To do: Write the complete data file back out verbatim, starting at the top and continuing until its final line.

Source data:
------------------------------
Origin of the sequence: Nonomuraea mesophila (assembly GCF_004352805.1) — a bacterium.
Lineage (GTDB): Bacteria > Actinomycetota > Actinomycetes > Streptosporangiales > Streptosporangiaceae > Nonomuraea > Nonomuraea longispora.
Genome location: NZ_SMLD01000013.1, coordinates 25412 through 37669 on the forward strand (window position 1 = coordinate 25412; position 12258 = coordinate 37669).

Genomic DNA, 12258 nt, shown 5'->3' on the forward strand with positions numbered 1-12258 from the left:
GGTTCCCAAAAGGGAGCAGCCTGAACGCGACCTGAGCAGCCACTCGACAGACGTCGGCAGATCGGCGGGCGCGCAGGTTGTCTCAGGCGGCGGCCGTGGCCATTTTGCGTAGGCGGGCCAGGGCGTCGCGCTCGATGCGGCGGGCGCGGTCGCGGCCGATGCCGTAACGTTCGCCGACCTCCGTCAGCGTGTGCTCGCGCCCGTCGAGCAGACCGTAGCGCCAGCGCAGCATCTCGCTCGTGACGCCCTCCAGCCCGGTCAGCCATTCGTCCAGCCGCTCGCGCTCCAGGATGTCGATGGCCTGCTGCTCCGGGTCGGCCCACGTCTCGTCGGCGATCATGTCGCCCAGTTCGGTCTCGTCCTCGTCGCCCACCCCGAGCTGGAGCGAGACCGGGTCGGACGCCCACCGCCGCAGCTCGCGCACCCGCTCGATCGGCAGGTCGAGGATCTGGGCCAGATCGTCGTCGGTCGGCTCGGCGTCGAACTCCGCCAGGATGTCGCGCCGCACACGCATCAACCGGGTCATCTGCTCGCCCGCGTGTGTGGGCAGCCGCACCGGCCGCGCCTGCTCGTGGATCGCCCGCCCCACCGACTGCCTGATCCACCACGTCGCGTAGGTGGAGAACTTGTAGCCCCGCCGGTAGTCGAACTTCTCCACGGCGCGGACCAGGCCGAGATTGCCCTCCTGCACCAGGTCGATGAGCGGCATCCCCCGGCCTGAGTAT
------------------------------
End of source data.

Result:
Origin of the sequence: Nonomuraea mesophila (assembly GCF_004352805.1) — a bacterium.
Lineage (GTDB): Bacteria > Actinomycetota > Actinomycetes > Streptosporangiales > Streptosporangiaceae > Nonomuraea > Nonomuraea longispora.
Genome location: NZ_SMLD01000013.1, coordinates 25412 through 37669 on the forward strand (window position 1 = coordinate 25412; position 12258 = coordinate 37669).

Genomic DNA, 12258 nt, shown 5'->3' on the forward strand with positions numbered 1-12258 from the left:
GGTTCCCAAAAGGGAGCAGCCTGAACGCGACCTGAGCAGCCACTCGACAGACGTCGGCAGATCGGCGGGCGCGCAGGTTGTCTCAGGCGGCGGCCGTGGCCATTTTGCGTAGGCGGGCCAGGGCGTCGCGCTCGATGCGGCGGGCGCGGTCGCGGCCGATGCCGTAACGTTCGCCGACCTCCGTCAGCGTGTGCTCGCGCCCGTCGAGCAGACCGTAGCGCCAGCGCAGCATCTCGCTCGTGACGCCCTCCAGCCCGGTCAGCCATTCGTCCAGCCGCTCGCGCTCCAGGATGTCGATGGCCTGCTGCTCCGGGTCGGCCCACGTCTCGTCGGCGATCATGTCGCCCAGTTCGGTCTCGTCCTCGTCGCCCACCCCGAGCTGGAGCGAGACCGGGTCGGACGCCCACCGCCGCAGCTCGCGCACCCGCTCGATCGGCAGGTCGAGGATCTGGGCCAGATCGTCGTCGGTCGGCTCGGCGTCGAACTCCGCCAGGATGTCGCGCCGCACACGCATCAACCGGGTCATCTGCTCGCCCGCGTGTGTGGGCAGCCGCACCGGCCGCGCCTGCTCGTGGATCGCCCGCCCCACCGACTGCCTGATCCACCACGTCGCGTAGGTGGAGAACTTGTAGCCCCGCCGGTAGTCGAACTTCTCCACGGCGCGGACCAGGCCGAGATTGCCCTCCTGCACCAGGTCGATGAGCGGCATCCCCCGGCCTGAGTAT